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Institutional Neutrality in a Polarized World: What Should Harvard and Higher Ed Do?

Neutrality Event Final

The role of universities in public debates has been front-page news in recent months. Questions about whether institutions of higher education, including Harvard, should take a stance on public issues—and, if so, what they should say—have been of interest on campus, in our communities, and in Washington, DC. Some universities, including the University of Chicago, have for years observed a policy of neutrality in which the institution declines to take a public position on political matters. Other institutions may choose to make statements on certain local, national, or international topics.

Harvard Radcliffe Institute and the Council on Academic Freedom at Harvard cosponsor a discussion about the idea and application of institutional neutrality. Four leading legal scholars will bring different perspectives and experiences to the conversation and engage in Q&A with one another and the audience.

Should Universities Be Taking Official Stances on Political, Social Issues of Day? (Harvard Gazette, 3/6/24)

Universities in Public Debates (Harvard Magazine, 3/6/24)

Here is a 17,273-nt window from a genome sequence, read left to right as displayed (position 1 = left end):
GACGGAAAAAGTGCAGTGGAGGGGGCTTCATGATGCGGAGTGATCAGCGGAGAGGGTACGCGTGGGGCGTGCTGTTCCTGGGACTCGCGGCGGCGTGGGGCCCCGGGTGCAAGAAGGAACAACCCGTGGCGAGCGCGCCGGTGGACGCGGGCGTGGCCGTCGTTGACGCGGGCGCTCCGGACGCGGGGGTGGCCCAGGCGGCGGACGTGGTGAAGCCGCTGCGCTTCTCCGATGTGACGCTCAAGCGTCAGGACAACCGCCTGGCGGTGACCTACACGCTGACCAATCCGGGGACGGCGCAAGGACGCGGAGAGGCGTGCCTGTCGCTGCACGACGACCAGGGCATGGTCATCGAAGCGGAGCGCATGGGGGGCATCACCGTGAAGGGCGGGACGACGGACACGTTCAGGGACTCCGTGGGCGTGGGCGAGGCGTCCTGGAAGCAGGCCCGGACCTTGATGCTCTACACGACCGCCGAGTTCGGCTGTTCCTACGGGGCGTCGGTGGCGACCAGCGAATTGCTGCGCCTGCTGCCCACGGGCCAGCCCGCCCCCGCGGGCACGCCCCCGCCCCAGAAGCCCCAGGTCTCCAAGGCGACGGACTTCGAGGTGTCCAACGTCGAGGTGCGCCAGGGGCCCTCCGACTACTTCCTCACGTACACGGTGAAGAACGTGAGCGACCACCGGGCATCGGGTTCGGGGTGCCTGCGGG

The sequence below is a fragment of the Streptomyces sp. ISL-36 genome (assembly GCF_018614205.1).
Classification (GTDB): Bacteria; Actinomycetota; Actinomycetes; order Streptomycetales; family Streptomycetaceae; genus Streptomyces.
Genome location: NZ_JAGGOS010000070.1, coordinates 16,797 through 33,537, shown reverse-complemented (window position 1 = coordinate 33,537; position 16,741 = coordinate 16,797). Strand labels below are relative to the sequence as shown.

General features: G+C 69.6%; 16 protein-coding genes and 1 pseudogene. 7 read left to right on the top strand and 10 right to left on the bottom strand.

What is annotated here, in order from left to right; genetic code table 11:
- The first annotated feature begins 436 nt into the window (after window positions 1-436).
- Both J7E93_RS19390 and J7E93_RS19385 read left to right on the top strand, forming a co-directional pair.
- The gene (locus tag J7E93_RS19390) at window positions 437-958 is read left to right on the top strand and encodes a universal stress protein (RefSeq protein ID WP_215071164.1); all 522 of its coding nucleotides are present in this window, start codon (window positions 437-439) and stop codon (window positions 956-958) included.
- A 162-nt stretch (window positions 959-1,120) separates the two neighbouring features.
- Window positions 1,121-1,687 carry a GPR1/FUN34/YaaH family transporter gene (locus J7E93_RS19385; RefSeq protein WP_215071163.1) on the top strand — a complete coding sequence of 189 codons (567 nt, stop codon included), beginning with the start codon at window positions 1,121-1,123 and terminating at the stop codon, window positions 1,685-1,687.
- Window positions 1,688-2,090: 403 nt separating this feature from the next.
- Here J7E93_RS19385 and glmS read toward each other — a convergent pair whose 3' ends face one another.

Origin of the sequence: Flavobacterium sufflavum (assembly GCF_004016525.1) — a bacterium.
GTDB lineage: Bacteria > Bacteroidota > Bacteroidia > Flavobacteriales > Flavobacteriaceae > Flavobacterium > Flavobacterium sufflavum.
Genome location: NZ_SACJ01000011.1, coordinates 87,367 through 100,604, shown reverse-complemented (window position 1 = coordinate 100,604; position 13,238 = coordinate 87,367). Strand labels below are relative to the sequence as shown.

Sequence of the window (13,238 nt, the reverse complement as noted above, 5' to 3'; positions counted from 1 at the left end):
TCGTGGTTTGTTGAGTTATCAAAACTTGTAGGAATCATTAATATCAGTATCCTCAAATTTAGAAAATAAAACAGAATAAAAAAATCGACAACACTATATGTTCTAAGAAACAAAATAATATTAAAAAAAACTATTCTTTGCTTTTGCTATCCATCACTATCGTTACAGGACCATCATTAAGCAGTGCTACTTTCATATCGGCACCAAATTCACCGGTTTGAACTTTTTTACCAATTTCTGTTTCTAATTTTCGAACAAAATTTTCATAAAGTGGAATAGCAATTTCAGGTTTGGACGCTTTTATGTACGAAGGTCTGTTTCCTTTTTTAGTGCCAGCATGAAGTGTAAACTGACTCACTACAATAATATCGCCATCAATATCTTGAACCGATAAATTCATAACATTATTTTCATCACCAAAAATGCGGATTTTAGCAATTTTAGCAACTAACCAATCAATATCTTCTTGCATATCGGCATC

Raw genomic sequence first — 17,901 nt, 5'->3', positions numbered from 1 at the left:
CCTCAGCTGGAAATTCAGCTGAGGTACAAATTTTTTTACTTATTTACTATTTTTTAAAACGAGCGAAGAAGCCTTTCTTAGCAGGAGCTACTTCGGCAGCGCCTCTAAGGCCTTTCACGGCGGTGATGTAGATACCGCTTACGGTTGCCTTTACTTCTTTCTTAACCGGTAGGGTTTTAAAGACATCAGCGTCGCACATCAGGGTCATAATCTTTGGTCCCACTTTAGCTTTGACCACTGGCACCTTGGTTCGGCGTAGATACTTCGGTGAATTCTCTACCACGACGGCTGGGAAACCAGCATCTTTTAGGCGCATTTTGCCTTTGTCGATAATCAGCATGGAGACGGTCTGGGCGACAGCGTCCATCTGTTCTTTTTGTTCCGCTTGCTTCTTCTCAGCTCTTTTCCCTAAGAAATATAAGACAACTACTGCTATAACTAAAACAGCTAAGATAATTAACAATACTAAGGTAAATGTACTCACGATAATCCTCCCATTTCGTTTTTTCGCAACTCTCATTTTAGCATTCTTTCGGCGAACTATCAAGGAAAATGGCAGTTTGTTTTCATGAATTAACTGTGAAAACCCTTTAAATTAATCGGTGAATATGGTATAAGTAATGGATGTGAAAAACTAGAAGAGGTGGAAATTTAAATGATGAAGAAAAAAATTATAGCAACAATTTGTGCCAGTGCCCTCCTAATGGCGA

Amid Debates at Harvard, Legal Scholars Discuss Institutional Neutrality at Harvard Radcliffe Institute Event (Harvard Crimson, 3/6/24)


Edward Hall, Norman E. Vuilleumier Professor of Philosophy, Harvard Faculty of Arts and Sciences; co-president, Council on Academic Freedom at Harvard


Tomiko Brown-Nagin, dean, Harvard Radcliffe Institute; Daniel P.S. Paul Professor of Constitutional Law, Harvard Law School; and professor of history, Harvard Faculty of Arts and Sciences

Tom Ginsburg, Leo Spitz Distinguished Service Professor of International Law; Ludwig and Hilde Wolf Research Scholar; professor of political science; faculty director, Malyi Center for the Study of Institutional and Legal Integrity; and faculty director, Forum for Free Inquiry and Expression, The University of Chicago Law School

Janet Halley, Eli Goldston Professor of Law, Harvard Law School

Robert C. Post, Sterling Professor of Law, Yale Law School

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